On 13 September 2009, the Keats-Shelley Association of America hosted a special advance screening of Jane Campion’s new film Bright Star, about the love between John Keats and Fanny Brawne, at the New York Public Library. Following the screening was a special panel of reactions to the movie, featuring Stuart Curran (distinguished professor Emeritus of the University of Pennsylvania and president of the K-SAA), Christopher Ricks (William M. and Sara B. Warren Professor of the Humanities and Co-Director of the Editorial Institute, Boston University), Timothy Corrigan (professor of English and Director of Cinema Studies, University of Pennsylvania) and Susan Wolfson (Professor of English, Princeton University). Special thanks are due to to several people who helped to facilitate this screening/panel and its recording: Marsha Manns (Director, Keats-Shelley Association of America), Oleg Dubson (Apparition, the film’s distributor), Doucet Devin Fischer (Co-editor, Shelley and his . . .
The Keats-Shelley Memorial Association invites applications for the Twelfth Annual Keats-Shelley Prize, sponsored by The Cowley Foundation, The School of English, University of St Andrews, and The Liberal Magazine. There are two competitions, open to all: for an essay and a poem. The essay can be on any aspect of the life or work of John Keats, P. B. Shelley, Mary Shelley or Lord Byron, and should be of 2,000 – 3,000 words, including quotations. Preference will be given to entries showing originality of thought and written in a clear and accessible style. The poem (which may be a narrative) must be original, unpublished and not a parody. It should focus on the theme “Find.” It may be of any length up to 50 lines. Prizes will be presented the prizes at the Annual Awards Ceremony in London in October. The closing date for entries is 30th June 2009. For more information see the KSMA Noticeboard at http://www.keats-shelley.co.uk/noticeboard.html. . . .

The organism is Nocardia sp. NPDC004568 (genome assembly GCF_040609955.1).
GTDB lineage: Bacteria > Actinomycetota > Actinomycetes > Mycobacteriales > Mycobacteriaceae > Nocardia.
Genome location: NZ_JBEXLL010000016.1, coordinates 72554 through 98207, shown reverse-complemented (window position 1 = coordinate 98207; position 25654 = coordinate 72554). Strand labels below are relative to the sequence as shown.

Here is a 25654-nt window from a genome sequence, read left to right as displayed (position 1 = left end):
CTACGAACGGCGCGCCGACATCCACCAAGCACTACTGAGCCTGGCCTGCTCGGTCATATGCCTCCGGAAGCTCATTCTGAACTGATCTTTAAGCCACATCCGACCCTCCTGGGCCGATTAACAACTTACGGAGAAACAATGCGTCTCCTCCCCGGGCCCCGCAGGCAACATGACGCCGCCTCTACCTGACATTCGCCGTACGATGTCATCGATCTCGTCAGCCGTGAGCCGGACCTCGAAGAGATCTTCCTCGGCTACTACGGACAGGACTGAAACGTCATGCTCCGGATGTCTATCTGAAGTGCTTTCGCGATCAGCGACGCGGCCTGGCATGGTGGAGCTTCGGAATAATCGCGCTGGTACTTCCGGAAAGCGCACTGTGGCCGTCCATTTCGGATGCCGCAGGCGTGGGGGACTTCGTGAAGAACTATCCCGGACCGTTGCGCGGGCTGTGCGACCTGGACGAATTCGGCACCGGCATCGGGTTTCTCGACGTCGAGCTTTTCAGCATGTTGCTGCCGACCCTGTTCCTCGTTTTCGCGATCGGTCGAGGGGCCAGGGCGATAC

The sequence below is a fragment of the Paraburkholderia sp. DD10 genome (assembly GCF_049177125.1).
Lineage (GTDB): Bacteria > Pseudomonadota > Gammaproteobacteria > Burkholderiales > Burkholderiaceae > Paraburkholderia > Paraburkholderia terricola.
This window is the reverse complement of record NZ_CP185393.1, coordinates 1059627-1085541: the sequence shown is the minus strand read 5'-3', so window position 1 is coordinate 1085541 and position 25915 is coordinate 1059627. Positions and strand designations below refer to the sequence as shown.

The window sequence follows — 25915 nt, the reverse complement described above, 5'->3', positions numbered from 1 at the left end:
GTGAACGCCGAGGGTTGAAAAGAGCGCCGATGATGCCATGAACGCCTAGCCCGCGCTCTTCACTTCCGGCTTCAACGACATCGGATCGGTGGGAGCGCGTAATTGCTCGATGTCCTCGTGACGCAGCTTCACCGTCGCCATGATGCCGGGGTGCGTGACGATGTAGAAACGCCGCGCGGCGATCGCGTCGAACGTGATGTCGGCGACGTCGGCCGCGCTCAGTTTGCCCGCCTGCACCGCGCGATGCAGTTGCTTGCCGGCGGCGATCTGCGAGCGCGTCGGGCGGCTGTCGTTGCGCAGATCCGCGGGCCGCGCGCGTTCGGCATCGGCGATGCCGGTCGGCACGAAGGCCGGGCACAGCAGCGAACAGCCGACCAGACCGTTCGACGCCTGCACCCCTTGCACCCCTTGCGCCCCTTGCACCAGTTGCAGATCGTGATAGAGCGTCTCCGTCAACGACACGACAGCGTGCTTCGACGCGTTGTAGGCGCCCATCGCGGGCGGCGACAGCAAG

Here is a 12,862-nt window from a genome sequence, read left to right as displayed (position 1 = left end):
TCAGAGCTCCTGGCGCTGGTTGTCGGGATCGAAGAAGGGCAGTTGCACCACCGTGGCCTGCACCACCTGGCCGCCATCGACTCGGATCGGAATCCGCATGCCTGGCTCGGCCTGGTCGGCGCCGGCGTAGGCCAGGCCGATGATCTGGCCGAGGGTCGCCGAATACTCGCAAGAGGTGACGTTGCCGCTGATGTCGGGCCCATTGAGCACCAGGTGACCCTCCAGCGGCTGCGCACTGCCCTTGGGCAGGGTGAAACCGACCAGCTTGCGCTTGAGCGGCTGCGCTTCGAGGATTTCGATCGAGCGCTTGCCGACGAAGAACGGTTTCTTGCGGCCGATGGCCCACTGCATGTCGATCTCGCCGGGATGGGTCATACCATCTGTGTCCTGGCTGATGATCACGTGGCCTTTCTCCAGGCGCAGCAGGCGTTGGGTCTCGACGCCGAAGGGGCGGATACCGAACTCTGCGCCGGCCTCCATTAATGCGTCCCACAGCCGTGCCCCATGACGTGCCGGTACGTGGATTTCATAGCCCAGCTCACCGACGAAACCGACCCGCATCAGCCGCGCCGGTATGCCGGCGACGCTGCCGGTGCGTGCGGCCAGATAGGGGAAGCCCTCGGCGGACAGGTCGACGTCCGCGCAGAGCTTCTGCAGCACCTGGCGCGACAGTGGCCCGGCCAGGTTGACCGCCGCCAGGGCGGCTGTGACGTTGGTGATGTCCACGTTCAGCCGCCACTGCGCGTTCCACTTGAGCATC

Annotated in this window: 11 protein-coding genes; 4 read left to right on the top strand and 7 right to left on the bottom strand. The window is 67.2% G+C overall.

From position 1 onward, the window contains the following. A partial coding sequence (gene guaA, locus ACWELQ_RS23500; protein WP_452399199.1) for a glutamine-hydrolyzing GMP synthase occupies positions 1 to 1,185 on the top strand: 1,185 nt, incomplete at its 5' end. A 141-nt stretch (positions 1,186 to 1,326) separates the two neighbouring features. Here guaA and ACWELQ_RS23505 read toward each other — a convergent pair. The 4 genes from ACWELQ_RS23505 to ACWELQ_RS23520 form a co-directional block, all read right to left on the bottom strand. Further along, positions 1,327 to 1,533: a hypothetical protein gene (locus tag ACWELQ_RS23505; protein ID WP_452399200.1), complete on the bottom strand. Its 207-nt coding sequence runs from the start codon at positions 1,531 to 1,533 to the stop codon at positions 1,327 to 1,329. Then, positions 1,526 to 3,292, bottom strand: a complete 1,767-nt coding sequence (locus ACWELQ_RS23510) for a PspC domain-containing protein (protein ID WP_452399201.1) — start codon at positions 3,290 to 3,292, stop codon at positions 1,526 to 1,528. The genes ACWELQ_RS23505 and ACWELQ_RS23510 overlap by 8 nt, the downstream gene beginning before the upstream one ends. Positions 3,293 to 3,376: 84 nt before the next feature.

Those interested in purchasing a subscription to the Keats-Shelley Review, published by our associates at the UK Keats-Shelley Memorial Association, can find information at http://www.keats-shelley.co.uk/publications.html#TheKeats-ShelleyReview. Please note that individuals can subscribe by becoming members of the KSMA, but institutions will need to go through the subscription manager at their printer, Maney & Son. . . .
In my note Joanna Baillie in New Zealand: Eight New Letters (Keats-Shelley Journal 54  33-42), I included an unsigned 16 August 1813 letter to Mary Berry. The letter was one of a small group held in the Reed Collection of the Dunedin Public Library in New Zealand. A recent reexamination of the letter has convinced me that it was not written by Baillie. The name Joanna Baillie appears on the letter in another hand, and there is much to support this supposition. Baillie and Berry were lifelong correspondents, and the subject matter (concern over Berrys despondency) appears in other Baillie letters. Baillie was traveling in August 1813, and therefore the unidentified place of writing (Combanke) seemed less surprising. However, the handwriting, though quite similar to Baillies own, is not hers. Who is the author of the letter? All evidence so far points to Baillies and Berrys close friend, the sculptor and author Anne Seymour Damer (1749-1828). Damer, whose classically-inspired busts . . .